Take, for example, this meeting, in which the Palestinian side learns that the Israeli negotiators wouldn’t agree to use 1967 borders even as a starting point (h/t Matt Duss):
Udi Dekel (Israel): As you know, our guiding principles are UNSC Res. 242, the need for boundaries that can provide security for Israel, and we’re talking about the situation on the ground, as per Pres. Bush’s letter.
Samih al-Abed (Palestinian): Do you mean the situation as it was then, or now?
UD: Reality now… But we’re not going to argue. We can’t change reality on the ground. We don’t see the 1967 border as a reference, first because we don’t even know exactly where the line is.
SA: We have all the maps that were signed by you.
UD: But that wasn’t exactly the line on the ground.
SA: If not the 1967 line, then what is your reference?
UD: We said already, the situation on the ground.
Livni: The idea behind our desire to annex Ariel settlement was not to get more water but because thousands of people live there. We want to have an answer for those who have lived there for forty years.
Future borders will be complicated but clear. I have seen in Yugoslavia how areas can be connected. The matter is not simply giving a passport to settlers.
Abu Ala: Having Ariel under our control means also that the water basin will be under our control.
Livni: We have said that even if we agreed to have Ariel under Israeli control, we have to find a solution to the water issue.
Abu Ala: We find this hard to swallow.
Rice: Let us put Maale Adumim and Ariel aside. I am not trying to solve them here.
Erekat: Israelis want the two-state solution but they don’t trust. They want it more than you think, sometimes more than Palestinians. What is in that paper gives them the biggest Yerushalaim in Jewish history, symbolic number of refugees return, demilitarised state… what more can I give?
The obvious result of the massive leak of documents would be a blow to the Palestinian Authority’s credibility, and most notably, to the public image of president Mahmoud Abbas and chief negotiator Saeb Erakat.
The documents, published by Al Jazeera and the Guardian, reveal the extent of concessions offered by the Palestinian leadership at those talks, and expose the PLO leaders to charges of betrayal of the Palestinian cause – not so much because of the offers themselves, but more due to the tone used by the Palestinian negotiators (Erekat calling PM Sharon “our friend,” using the Hebrew name for Jerusalem, and more), and due to their cooperation with Israel in the persecution of Hamas activists. It’s not clear yet whether the PA leadership can survive this crisis.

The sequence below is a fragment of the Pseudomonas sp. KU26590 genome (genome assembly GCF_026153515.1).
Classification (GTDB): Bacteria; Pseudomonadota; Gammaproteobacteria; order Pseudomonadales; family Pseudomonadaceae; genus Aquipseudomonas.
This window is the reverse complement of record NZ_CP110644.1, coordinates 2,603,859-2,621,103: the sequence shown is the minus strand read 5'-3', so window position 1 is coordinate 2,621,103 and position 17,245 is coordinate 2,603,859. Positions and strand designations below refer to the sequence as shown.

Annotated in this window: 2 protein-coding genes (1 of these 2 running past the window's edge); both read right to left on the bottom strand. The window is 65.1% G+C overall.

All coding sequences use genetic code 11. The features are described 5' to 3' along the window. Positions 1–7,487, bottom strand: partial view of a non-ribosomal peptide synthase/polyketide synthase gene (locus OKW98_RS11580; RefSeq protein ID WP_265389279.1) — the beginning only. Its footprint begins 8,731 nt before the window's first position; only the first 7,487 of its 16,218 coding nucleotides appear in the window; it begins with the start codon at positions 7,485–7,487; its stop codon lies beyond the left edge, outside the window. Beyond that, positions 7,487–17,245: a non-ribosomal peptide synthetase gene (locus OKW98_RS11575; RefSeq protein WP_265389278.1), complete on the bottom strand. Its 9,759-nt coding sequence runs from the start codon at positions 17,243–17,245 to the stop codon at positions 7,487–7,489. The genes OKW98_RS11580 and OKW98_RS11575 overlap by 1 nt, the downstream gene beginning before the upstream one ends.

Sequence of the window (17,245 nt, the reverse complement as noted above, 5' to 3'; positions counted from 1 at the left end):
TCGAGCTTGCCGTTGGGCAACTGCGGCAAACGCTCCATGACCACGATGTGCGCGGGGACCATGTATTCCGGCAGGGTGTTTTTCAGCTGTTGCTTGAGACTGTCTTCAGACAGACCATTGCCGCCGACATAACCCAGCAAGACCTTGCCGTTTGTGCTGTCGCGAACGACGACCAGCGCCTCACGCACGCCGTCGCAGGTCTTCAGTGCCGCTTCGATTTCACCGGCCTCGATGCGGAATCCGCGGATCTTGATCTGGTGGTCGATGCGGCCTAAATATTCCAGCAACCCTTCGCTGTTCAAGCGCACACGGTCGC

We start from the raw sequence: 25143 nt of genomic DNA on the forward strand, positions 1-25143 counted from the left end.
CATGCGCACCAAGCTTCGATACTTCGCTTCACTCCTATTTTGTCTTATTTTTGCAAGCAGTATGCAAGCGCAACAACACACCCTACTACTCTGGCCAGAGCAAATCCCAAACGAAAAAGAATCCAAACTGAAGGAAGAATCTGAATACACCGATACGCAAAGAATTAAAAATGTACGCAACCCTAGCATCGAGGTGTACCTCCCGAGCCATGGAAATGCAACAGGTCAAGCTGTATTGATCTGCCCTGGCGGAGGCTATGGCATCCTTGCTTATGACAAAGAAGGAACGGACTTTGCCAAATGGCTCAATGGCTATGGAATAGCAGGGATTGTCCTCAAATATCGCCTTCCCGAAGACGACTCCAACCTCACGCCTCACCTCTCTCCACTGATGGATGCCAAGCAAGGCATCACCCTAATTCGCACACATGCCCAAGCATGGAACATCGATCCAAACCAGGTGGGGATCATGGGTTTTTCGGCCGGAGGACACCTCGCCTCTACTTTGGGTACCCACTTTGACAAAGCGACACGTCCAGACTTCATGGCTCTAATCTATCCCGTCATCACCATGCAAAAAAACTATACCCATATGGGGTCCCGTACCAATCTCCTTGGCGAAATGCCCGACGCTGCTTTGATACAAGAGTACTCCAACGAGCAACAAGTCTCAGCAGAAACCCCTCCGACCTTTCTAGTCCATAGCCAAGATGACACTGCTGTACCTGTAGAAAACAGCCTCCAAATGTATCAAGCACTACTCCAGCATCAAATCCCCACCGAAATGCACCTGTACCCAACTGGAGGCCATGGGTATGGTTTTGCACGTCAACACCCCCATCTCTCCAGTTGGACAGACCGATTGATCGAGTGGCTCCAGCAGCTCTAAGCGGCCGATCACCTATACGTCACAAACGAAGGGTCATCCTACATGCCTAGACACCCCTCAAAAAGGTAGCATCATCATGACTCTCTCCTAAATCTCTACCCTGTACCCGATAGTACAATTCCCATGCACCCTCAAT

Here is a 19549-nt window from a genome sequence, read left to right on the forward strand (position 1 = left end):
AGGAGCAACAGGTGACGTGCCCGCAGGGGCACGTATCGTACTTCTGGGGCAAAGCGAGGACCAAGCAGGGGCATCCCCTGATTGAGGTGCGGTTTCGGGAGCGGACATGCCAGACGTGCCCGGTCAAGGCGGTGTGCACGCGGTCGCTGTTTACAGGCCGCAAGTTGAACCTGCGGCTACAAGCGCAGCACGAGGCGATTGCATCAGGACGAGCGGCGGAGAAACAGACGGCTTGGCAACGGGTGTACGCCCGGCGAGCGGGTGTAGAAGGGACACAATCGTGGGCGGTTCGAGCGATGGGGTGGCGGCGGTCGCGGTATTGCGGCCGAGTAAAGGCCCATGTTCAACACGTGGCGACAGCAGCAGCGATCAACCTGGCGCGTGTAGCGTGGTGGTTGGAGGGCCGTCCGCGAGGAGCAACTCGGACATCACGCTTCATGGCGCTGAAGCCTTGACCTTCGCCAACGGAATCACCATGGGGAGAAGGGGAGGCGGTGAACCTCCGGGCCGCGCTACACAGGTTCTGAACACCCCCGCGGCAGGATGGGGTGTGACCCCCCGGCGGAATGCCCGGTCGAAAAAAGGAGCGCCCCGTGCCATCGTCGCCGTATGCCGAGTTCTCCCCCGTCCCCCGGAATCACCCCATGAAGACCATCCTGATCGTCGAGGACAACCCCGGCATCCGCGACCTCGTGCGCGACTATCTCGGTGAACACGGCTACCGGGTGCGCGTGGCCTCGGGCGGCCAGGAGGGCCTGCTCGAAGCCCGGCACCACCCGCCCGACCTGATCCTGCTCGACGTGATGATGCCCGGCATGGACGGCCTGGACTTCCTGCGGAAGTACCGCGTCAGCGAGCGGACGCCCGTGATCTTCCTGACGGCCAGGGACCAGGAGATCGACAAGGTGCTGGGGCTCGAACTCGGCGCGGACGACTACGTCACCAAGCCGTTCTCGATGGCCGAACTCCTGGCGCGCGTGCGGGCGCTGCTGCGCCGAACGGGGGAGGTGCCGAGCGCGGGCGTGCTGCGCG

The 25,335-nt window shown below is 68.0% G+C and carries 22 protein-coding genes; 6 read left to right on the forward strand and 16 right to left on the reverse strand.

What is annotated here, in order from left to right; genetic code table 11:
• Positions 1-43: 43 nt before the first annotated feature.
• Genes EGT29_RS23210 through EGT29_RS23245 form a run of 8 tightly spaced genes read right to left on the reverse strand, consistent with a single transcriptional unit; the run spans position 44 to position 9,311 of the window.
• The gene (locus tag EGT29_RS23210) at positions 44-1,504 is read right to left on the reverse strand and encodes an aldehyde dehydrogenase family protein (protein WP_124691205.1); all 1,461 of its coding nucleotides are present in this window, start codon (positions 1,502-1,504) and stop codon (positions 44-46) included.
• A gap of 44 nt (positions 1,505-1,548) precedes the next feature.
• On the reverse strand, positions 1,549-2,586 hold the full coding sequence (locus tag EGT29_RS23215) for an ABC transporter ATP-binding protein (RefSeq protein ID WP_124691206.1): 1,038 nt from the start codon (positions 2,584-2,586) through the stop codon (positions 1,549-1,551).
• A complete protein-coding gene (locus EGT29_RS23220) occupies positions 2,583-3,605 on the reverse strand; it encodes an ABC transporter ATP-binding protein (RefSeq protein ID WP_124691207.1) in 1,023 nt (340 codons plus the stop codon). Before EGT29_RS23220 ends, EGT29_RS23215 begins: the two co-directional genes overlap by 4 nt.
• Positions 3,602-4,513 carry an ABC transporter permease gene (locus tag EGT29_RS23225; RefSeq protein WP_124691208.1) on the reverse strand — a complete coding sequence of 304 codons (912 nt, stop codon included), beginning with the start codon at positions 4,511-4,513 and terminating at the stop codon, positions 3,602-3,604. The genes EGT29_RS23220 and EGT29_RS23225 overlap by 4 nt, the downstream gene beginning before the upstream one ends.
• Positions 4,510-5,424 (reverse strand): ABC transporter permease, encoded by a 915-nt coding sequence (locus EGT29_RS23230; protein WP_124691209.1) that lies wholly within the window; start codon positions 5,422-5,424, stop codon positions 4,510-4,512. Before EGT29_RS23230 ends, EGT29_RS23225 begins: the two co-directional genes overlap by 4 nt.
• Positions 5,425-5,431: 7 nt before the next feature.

Evaluating the effect of the Palestine Papers on the Israeli side is even harder.
Prime Minister Netanyahu will probably not suffer any damage on the home front, at least in the short term. Netanyahu might even use the papers to claim that his government’s construction projects in occupied East Jerusalem pose no threat to the peace process, since the Palestinians have already agreed to give up most of the Jewish neighborhoods in this part of the city.
The Israeli government would also benefit from a renewal of the internal war on the Palestinian side. For years, Israel has tried (and for the most part, succeeded) to break Palestinian society into sub-groups with different political interests and agendas. When those groups fight each other, the Palestinian cause suffers.
Yet from a wider perspective, the release of the Palestinian offers during the 2008 talks serves as proof that Israel in fact had a partner for peace on the Palestinian side. Actually, the question from now on will be whether Israel itself is a partner for an agreement. Furthermore, after the steps Palestinian and Israeli negotiators took towards each other in previous rounds of talks, the current Israeli offers, such as a temporary state on half of the West Bank’s territory, will appear cynical and unrealistic.
For years, Israel has used the peace process as a way to hold back international pressure on the Palestinian issue. It will be harder to do so from now on. This will be Netanyahu’s greatest problem.
As far as the Israeli public is concerned, opposition leader Tzipi Livni comes out fine from the papers. Unlike the Palestinian negotiators, Livni can’t be accused of double talk. She presented the same hardline positions both in public and in private. Yet Livni will soon try to position herself as an alternative for the right-wing government of Netanyahu, which had Israel isolated in the world and damaged relations with the US. Given her attitude during the 2008 talks, how could Livni convince the Israeli public and the international community that she can succeed in negotiating a deal with the Palestinians?
More than anything, it’s the very notion that Israelis and Palestinians can reach an agreement on the two-state solution that suffered another tremendous blow (some people in the US administration apparently gave up on this even before the papers were released). Many people believe that Israel went as far as it could in the offers that were handed in 2008 to the Palestinians; now they may think that the Palestinians did the same, and yet the distance between the two parties remains too big. It seems that Israeli leaders are simply unable to deliver the minimum required to solve the Palestinian problem. No wonder that one of the first Israeli politicians to comment on the papers was Foreign Minister Avigdor Lieberman, which said that the documents proved a final agreement impossible to achieve.
Even for those who don’t subscribe to Lieberman’s ideas, it’s clear that a new approach is needed. Will it be the unilateralism president Abbas is promoting, the mounting international pressure on Israel, the “nation building” effort by PM Salam Fayyad, or even another Palestinian uprising that changes the political dynamic? Only time will tell.